[Image description: A close-up of the circular face of a flower with dark red petals that are packed tightly at the center and then open up and spread out at the outer edge of the circle. The background is out of focus, but seems to be of a stone wall on the left and empty sky on the right. Image obtained from Pixabay.com]
Last month was a rough time for me on a few fronts. I’ve come through it thanks to help from some great people and some solid self care practices, which included selecting Learn-o-rama’s first-ever “Friday Food for the Soul” quote and sweating it out at Southside Booty Camp workouts. One benefit coming out of this rough time was the opportunity to expand and retool my repertoire of self-care practices as a trainer/facilitator/presenter/teacher. It can be tough up there in front of the room, and even tougher in my head afterwards as I assess my performance.
If you’re like me, a refresh of your self-care practices every few months is good trainer hygiene to keep you in shape for your next gig. Here are a few favorites from my recent refresh:
1.When you’re done, be done.
I teach some two-day in-person workshops and after one of those I have a storehouse of insights about how I could have done better. The trouble with “I coulda shoulda woulda” thoughts is that they have a very short shelf life as helpful insights. They very quickly turn on you and become onslaughts of self-criticism instead. So don’t linger on them. Make a note or two for next time, and be done. One of my favorite ways to be done comes from Guila Muir who, in a post about loving your struggles as a presenter, advises singing loudly in the car after an event to up your mood and move on. Rock on!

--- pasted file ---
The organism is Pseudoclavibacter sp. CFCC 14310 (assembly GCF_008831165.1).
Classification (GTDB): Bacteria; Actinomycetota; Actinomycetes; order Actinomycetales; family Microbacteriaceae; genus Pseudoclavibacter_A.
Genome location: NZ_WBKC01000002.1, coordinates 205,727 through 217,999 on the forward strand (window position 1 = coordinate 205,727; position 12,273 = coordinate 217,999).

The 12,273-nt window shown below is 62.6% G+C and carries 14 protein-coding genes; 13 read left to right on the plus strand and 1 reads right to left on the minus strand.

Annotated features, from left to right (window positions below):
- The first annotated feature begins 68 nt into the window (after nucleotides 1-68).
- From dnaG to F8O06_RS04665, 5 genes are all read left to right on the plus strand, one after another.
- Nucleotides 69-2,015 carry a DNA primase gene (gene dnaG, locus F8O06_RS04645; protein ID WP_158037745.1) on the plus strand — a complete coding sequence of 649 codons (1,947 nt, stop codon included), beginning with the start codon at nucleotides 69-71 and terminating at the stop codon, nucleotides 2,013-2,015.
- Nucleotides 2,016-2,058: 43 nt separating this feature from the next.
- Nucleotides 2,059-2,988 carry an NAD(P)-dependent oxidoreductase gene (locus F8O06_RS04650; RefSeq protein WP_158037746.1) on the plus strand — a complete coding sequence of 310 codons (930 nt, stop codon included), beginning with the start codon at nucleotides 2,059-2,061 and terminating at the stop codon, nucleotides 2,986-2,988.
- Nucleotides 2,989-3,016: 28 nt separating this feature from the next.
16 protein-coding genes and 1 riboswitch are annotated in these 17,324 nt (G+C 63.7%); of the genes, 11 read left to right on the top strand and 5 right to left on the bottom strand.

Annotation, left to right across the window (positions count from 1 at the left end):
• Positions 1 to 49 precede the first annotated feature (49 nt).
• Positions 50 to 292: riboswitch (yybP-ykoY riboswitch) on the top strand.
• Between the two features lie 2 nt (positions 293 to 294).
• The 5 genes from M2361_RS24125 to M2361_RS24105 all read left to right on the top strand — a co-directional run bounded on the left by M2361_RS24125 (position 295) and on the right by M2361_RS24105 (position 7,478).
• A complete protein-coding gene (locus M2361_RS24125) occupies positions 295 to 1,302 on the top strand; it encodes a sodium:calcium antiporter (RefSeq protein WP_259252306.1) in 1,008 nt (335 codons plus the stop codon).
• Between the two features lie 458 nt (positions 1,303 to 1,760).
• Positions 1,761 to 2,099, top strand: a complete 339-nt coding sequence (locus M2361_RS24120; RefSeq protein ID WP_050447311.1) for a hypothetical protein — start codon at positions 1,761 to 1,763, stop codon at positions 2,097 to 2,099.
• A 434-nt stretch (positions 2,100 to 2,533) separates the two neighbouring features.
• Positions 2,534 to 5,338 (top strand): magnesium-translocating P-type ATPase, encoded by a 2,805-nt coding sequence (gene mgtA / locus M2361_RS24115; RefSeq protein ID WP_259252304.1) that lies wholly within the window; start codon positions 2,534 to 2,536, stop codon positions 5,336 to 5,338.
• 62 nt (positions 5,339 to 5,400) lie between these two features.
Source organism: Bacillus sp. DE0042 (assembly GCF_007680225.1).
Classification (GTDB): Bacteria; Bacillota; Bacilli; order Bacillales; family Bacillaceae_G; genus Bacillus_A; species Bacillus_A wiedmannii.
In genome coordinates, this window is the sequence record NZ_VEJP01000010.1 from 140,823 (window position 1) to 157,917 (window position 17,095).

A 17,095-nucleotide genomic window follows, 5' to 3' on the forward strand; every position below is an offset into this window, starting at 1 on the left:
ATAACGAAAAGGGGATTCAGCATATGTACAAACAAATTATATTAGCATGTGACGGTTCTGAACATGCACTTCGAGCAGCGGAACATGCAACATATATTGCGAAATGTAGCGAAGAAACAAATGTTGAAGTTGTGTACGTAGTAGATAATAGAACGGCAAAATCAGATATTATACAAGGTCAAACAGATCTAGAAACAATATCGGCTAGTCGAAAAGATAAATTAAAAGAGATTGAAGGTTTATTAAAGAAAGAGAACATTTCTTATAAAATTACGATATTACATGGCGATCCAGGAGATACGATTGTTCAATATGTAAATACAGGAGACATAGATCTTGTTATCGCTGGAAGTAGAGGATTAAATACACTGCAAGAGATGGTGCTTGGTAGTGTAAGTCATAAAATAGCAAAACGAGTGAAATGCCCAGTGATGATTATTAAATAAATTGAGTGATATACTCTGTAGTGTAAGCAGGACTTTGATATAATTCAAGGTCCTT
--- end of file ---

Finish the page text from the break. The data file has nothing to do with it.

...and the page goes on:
2. Get outside.
My life as a trainer is largely lived inside, in classrooms or conference rooms or hotel meeting rooms. How’s the air in there? How often do I stretch or take a deep breath? Not great, and not often. So I make a point to get outside for a walk in the evening of a training event, or the next day. Even if I have to get up pre-dawn and walk with a headlamp. Fresh air and exercise give me a fresh perspective so I can process the experience of the day in a useful way. If you need inspiration to get outside, check out the podcasts and video web series at G.O. Get Outside, a site by and for “adults with adult responsibilities.”
3. Reward yourself.
Regardless of what the evaluations or your self-assessment tell you, chances are you did the best you could in the moment. Because you’re that kind of professional. So acknowledge your hard work with a reward. Rewards, whether extrinsic (getting a massage) or intrinsic (feeling proud and happy) initiate a positive cycle of change. Treat yourself in large or small ways. Because you are the kind of human being who is committed to getting better by learning from experience.
There you have it, the fruits of my hard-won lessons from September, 2017. I hope they serve you well and keep you well.
Guila Muir post: Presenters, Love Your Struggles at http://www.guilamuir.com/presenters-love-your-struggles/
G.O. Get Outside podcasts and videos: http://www.gogetoutside.com/
Putting People First article: Reward Yourself: Celebrating Behavior Change at http://www.valueoptions.com/spotlight_heart/html/pdfs/Articles/English/change_management/managing_change_reward_yourself_celebrating_behavioral_change.pdf